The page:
October 27, 2010 § 4 Comments
So last night I attended my first training session at a local AMES centre, which provides all kinds of services to newly arrived immigrants and refugees in Australia. Since February I have been applying to offer my services as a volunteer for a number of projects which I thought were perfect for me (local art gallery, community art centre etc.) BUT the only place to call me back for an interview was AMES because apparently that’s the biggest issue of concern for the people living in my community..teaching English to refugees. Well, actually it is not so much of a concern of the people in the community..it is more of an issue of integration and inclusion on behalf of the local government. All the people with the refugee background that I know not only don’t want to learn English..in fact they more than often vocal their concerns that in Australia their children will only speak English and not their mother tongue. I understand and sympathize with them..but I also believe that in order to function independently in the society one must have at least functional level of proficiency to speak/read/understand English. One should at least be able to make an emergency phone call to a nurse/doctor/police etc.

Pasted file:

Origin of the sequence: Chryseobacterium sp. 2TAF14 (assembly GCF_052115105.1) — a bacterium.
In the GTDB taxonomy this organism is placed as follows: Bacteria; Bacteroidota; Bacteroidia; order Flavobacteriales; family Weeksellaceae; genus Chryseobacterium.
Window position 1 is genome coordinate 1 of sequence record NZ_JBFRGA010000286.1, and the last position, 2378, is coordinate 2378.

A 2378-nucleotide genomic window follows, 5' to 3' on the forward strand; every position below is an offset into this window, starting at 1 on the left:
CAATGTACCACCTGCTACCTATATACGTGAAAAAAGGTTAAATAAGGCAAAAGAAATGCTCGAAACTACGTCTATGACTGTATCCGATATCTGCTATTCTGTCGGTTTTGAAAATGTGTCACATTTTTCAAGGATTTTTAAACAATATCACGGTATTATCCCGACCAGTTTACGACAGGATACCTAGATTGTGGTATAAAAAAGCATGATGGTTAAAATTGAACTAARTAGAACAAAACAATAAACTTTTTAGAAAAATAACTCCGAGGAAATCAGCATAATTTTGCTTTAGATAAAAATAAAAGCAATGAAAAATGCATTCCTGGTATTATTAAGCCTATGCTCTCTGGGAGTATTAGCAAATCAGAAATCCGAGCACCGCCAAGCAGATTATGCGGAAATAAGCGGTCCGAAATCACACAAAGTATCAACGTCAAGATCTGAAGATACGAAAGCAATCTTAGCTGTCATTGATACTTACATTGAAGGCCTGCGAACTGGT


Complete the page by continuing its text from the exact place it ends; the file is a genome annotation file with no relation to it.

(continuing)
I met a lot of interesting people at the training session, very lovely and enthusiastic. We all have one thing in common..we all want to contribute to our local community and help others. During the session I came across some interesting statistics like 75% of refugees who can’t understand English at all are females. This is quite understandable because refugees generally come from countries which promote and propagate gender discrimination.. hence women are not allowed to pursue education. Most of these refugee women had very little schooling in their home country. I also found out that 50% volunteers in Australia are between the age of 25-50. And 50% of volunteers have fulltime employment.
I am looking forward to my next training session, and then eventually volunteering to teach English to a refugee woman in my community..hopefully empowering her to live a more independent life in Australia.